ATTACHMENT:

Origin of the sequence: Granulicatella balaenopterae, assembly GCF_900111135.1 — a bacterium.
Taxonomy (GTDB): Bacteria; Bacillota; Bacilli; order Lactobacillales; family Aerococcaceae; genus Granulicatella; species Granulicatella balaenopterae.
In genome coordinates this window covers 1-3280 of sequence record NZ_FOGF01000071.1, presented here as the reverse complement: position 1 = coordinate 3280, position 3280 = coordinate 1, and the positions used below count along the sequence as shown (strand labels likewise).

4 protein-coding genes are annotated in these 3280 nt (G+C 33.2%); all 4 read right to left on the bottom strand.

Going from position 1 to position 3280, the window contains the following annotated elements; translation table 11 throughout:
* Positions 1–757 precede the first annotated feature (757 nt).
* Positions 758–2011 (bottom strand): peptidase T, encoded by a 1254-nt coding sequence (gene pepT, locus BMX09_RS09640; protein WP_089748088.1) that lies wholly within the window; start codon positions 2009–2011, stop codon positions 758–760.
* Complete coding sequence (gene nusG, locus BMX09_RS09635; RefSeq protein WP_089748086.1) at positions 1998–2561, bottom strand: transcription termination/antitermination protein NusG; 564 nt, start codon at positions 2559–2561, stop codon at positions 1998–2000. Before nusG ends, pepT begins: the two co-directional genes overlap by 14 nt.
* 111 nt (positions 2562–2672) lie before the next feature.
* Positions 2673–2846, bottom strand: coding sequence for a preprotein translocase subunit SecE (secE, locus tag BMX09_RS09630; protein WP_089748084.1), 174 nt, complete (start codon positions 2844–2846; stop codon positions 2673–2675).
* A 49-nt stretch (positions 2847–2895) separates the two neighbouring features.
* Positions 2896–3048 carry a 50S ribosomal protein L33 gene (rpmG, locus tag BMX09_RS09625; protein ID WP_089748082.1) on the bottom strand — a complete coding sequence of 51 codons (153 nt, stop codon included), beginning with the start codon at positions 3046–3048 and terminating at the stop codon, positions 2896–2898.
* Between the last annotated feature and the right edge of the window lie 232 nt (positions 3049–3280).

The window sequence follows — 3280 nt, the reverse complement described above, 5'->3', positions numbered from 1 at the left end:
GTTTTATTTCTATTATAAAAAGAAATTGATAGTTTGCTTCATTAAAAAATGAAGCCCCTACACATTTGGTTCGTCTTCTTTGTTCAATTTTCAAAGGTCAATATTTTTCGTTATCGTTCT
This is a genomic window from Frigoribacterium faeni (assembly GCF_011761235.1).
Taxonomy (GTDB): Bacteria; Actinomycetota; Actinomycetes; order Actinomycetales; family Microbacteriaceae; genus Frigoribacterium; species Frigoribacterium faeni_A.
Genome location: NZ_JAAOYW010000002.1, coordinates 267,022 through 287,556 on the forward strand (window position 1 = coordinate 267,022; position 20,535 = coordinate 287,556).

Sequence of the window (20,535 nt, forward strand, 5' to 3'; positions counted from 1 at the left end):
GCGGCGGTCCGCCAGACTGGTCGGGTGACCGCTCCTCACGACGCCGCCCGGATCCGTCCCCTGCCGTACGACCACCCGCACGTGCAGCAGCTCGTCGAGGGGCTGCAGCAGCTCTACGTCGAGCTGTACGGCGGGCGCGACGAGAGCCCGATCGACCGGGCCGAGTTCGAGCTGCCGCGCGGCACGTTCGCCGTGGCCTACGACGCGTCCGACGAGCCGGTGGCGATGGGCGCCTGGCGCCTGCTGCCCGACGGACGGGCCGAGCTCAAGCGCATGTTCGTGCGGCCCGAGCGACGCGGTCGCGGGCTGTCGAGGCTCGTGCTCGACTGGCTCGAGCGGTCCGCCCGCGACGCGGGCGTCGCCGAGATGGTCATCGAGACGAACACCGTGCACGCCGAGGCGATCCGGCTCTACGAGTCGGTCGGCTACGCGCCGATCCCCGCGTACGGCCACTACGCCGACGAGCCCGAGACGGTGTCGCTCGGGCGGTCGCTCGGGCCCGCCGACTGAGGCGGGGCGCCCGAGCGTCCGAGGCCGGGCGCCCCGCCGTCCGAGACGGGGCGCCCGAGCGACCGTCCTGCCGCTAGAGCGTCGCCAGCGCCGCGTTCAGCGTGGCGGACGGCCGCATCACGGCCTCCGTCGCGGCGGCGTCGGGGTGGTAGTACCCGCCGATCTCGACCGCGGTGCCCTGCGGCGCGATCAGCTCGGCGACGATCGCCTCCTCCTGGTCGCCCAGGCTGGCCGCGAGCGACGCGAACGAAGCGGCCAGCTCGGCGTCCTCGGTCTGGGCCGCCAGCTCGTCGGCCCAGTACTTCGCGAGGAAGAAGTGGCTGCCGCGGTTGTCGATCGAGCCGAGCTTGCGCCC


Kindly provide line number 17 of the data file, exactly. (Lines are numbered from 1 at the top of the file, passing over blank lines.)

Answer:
Taxonomy (GTDB): Bacteria; Actinomycetota; Actinomycetes; order Actinomycetales; family Microbacteriaceae; genus Frigoribacterium; species Frigoribacterium faeni_A.